There’s a mystique about being a writer, that it’s somehow a sacred calling, reserved for the most empathetic, the most evolved, highly-advanced meta-beings inhabiting a lofty plateau in the clouds, dispensing emotional wisdom to the masses hungry for their stories and essays and novels, who in turn reap upon these demigods and goddesses riches and accolades appropriate to their exalted standing.

This is, of course, a complete load of garbage out of my own turgid imagination. But then, that’s what writers do. We imagine. Which is why we are all writers.

You don’t need a college degree to imagine. You don’t need a fancy computer, or even a pencil and paper. And you don’t need to imagine great rollicking fantasy trilogies, you might just be dreaming of a better job. The only difference between you and the guy with the trilogy is that he wrote his imaginings down.

You might think writing a novel is hard. Yeah, it is. But you don’t have to write a novel; I’ve sold stories that were only two pages long. Even when you write a novel, it’s divided into chapters, which are sort of like short stories. (I’ve seen more than one aspiring writer ask: How long is a chapter? That’s like asking: How long is a piece of string?)

Being a writer has one requirement: You have to write. And if you can talk, you can write. Just put down on paper what you say. It’s that easy. (It helps if you know how to spell, but that can be fixed.)

Then, once you’ve made that leap, gone to that trouble, once you’ve written and submitted a story (then another and another and a few dozen more), you will know the joy that comes of having a story published. And then you will occupy that high plateau, worshipped and adored and laden with riches.

And we’ll even teach you the secret handshake.

The Master’s Lair

Eric and Professor Death are ambushed in a deserted warehouse! Ted and Kate follow a suspect only to be captured themselves and taken to “The Master’s Lair.” Chapter 13 of The Choking Rain is available FREE now!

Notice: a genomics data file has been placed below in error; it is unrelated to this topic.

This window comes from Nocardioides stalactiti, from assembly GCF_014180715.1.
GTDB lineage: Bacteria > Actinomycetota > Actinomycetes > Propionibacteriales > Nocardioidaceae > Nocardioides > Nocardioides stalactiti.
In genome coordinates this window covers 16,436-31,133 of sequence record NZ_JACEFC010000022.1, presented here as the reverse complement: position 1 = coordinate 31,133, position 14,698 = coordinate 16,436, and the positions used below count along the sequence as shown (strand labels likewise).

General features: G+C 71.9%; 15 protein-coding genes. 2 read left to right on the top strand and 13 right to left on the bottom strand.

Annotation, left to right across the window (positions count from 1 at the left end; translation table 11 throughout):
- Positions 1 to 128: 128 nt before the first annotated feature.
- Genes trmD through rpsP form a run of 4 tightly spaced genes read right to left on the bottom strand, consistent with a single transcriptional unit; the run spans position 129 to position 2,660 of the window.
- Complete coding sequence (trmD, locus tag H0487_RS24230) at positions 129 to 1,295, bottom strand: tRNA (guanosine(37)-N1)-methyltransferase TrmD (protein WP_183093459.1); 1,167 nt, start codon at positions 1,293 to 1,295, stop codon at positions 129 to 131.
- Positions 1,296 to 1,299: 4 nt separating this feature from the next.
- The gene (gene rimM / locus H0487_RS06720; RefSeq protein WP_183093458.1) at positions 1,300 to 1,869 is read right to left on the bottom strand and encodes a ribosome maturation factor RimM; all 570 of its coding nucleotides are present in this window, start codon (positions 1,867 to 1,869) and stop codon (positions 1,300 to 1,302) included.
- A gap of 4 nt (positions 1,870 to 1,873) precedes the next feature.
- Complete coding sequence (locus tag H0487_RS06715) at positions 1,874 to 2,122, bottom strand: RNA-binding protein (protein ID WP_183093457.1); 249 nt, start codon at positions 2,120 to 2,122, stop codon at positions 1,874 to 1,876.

The Sins of Yesterday

Everyone is a product of his times. We are not bound by them, but we are shaped by them, and in general we reflect the current mores and contemporary beliefs (at some point along a very long spectrum). This is no more or less true of writers, but it is more noticeable because most writers are fortunate enough to have their work survive them, and in a few cases, it survives them for decades or even centuries. Sometimes, that examination shows flaws, flaws that often stem as much from the times as from the individual.

I’m brought to this point by this blog essay on The Racism of H.P. Lovecraft. (I have a collection of Lovecraft stories, but I haven’t read them in many years, so I don’t recall if I’ve ever noted issues cited.) The author touches on the question: Should we continue to read these stories that would not be publishable today?

The most famous example, of course, is not Lovecraft, but Huckleberry Finn, which even those who decry its racism are hard-pressed to deny is a classic. The remedy, since the book can hardly be banned or even belittled, has been to censor it. And the counter-response is, “You can’t. It is what it is. It’s a product of its time.”

Of course it is. That’s what makes it a classic. You can’t understand what Twain was saying by blocking out the bits you don’t like. The fact that he writes against racism by using what we now consider horribly racist terms is an integral part of the book; you cannot understand the message without understanding the times, and you cannot understand the times without seeing the book as written. The medium is the message.